Is comprehensive geriatric assessment hospital at home a cost-effective alternative to hospital admission for older people?
Stott, D. J.
JournalAge and ageing
PublisherOxford University Press
Rights© The Author(s) 2021. Published by Oxford University Press on behalf of the British Geriatrics Society. All rights reserved. For permissions, please email: firstname.lastname@example.org.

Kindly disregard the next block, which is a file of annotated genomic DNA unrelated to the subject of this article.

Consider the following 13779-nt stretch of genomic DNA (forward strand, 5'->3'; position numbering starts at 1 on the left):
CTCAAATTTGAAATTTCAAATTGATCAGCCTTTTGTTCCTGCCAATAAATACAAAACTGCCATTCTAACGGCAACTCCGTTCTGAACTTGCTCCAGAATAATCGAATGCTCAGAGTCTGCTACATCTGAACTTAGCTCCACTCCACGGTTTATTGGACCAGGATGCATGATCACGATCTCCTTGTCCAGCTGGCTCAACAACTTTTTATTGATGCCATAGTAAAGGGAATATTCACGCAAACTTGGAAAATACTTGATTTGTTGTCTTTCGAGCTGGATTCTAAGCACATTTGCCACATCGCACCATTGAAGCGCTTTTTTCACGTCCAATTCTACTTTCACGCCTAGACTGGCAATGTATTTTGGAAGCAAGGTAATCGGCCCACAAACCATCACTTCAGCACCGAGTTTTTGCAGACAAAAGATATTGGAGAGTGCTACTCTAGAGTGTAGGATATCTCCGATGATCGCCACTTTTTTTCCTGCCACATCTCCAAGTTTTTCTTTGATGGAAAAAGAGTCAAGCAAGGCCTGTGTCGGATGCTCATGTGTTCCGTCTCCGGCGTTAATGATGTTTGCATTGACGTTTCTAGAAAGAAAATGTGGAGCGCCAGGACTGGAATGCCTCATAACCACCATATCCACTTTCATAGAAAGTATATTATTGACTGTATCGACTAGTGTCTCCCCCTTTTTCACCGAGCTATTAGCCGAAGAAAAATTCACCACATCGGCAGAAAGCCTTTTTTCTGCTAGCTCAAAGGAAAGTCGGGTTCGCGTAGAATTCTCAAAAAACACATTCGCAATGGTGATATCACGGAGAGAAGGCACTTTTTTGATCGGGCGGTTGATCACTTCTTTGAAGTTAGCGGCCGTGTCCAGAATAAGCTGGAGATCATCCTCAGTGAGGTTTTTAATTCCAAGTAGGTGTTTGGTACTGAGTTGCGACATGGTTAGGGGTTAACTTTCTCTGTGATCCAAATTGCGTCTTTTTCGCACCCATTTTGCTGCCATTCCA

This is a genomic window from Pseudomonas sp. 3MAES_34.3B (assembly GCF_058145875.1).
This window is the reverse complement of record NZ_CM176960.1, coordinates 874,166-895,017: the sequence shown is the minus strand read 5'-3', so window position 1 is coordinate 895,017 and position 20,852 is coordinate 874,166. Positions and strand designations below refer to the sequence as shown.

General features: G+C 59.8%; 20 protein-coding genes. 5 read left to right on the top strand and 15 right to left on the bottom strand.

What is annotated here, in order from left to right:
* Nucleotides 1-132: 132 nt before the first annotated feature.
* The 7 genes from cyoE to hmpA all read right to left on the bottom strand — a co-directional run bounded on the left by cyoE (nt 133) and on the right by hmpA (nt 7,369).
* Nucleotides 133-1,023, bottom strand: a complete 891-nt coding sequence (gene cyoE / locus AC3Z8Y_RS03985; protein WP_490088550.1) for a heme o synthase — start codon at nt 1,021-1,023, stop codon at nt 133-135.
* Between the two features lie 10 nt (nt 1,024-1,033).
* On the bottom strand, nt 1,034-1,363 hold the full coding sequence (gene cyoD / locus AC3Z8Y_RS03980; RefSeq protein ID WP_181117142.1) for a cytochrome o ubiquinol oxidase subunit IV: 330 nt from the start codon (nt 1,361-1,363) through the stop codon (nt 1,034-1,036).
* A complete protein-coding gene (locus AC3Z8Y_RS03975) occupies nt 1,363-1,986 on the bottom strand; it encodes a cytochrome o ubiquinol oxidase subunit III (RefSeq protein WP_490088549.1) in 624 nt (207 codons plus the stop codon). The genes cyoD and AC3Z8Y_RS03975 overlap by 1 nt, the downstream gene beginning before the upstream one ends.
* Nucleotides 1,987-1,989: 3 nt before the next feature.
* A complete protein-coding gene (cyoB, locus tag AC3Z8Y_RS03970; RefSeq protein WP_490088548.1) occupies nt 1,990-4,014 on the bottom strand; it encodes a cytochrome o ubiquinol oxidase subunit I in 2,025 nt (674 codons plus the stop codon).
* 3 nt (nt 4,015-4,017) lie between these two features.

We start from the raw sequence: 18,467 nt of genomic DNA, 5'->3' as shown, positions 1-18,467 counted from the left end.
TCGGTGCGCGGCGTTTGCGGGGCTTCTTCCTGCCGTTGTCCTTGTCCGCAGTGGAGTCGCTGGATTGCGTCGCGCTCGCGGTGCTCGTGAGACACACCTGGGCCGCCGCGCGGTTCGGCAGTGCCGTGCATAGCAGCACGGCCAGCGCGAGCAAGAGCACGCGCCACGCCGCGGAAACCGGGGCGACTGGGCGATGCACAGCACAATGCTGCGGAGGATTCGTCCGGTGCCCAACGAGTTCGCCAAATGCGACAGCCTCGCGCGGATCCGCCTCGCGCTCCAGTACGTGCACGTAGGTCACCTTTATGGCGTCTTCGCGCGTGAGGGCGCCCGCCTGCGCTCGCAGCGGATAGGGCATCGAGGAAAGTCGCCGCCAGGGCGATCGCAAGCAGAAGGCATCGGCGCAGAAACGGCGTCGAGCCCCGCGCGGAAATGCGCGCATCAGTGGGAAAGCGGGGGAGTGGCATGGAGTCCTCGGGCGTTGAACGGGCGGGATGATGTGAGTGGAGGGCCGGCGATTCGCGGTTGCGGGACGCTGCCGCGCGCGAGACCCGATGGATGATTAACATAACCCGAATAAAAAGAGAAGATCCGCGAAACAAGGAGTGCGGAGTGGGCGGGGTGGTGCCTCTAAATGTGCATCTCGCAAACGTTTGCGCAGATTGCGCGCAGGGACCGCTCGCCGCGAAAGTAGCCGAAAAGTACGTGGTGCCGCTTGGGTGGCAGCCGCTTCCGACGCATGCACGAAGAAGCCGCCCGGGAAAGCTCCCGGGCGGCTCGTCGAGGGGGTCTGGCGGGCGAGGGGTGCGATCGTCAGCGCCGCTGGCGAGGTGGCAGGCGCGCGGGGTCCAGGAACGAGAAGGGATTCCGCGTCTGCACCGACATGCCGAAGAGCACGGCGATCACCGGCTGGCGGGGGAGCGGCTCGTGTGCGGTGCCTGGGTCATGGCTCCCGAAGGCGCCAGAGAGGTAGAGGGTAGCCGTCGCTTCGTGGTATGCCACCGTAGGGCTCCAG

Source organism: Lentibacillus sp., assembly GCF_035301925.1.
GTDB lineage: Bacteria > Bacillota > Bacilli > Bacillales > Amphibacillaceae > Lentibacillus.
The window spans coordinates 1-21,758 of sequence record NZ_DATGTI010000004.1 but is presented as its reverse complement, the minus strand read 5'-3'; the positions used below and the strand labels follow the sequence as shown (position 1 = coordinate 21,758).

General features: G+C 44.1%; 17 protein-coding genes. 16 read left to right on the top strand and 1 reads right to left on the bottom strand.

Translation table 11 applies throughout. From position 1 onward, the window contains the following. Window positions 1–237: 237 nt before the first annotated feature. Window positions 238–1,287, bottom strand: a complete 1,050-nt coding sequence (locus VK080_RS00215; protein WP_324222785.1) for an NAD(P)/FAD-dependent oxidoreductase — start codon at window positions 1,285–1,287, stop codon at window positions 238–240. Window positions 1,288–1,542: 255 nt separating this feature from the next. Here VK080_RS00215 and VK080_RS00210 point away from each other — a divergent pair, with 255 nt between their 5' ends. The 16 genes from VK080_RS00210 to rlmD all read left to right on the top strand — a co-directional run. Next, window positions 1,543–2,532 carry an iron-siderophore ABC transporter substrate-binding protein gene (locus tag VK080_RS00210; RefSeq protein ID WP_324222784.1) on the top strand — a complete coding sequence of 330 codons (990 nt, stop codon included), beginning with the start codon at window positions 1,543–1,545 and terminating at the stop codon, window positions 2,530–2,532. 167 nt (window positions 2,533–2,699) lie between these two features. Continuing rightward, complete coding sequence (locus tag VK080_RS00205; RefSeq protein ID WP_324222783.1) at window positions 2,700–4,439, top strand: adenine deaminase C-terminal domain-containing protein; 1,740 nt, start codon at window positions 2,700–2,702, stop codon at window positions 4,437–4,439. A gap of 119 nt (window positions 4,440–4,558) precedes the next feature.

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BACKGROUND: hospital level healthcare in the home guided by comprehensive geriatric assessment (CGA) might provide a less costly alternative to hospitalisation for older people. OBJECTIVE: to determine the cost-effectiveness of CGA admission avoidance hospital at home (HAH) compared with hospital admission. DESIGN/INTERVENTION: a cost-effectiveness study alongside a randomised trial of CGA in an admission avoidance HAH setting, compared with admission to hospital. PARTICIPANTS/SETTING: older people considered for a hospital admission in nine locations across the UK were randomised using a 2:1 randomisation schedule to admission avoidance HAH with CGA (N = 700), or admission to hospital with CGA when available (N = 355). MEASUREMENTS: quality adjusted life years, resource use and costs at baseline and 6 months; incremental cost-effectiveness ratios were calculated. The main analysis used complete cases. RESULTS: adjusting for baseline covariates, HAH was less costly than admission to hospital from a health and social care perspective (mean -£2,265, 95% CI: -4,279 to -252), and remained less costly with the addition of informal care costs (mean difference -£2,840, 95% CI: -5,495 to -185). There was no difference in quality adjusted survival. Using multiple imputation for missing data, the mean difference in health and social care costs widened to -£2,458 (95% CI: -4,977 to 61) and societal costs remained significantly lower (-£3,083, 95% CI: -5,880 to -287). There was little change to quality adjusted survival. CONCLUSIONS: CGA HAH is a cost-effective alternative to admission to hospital for selected older people.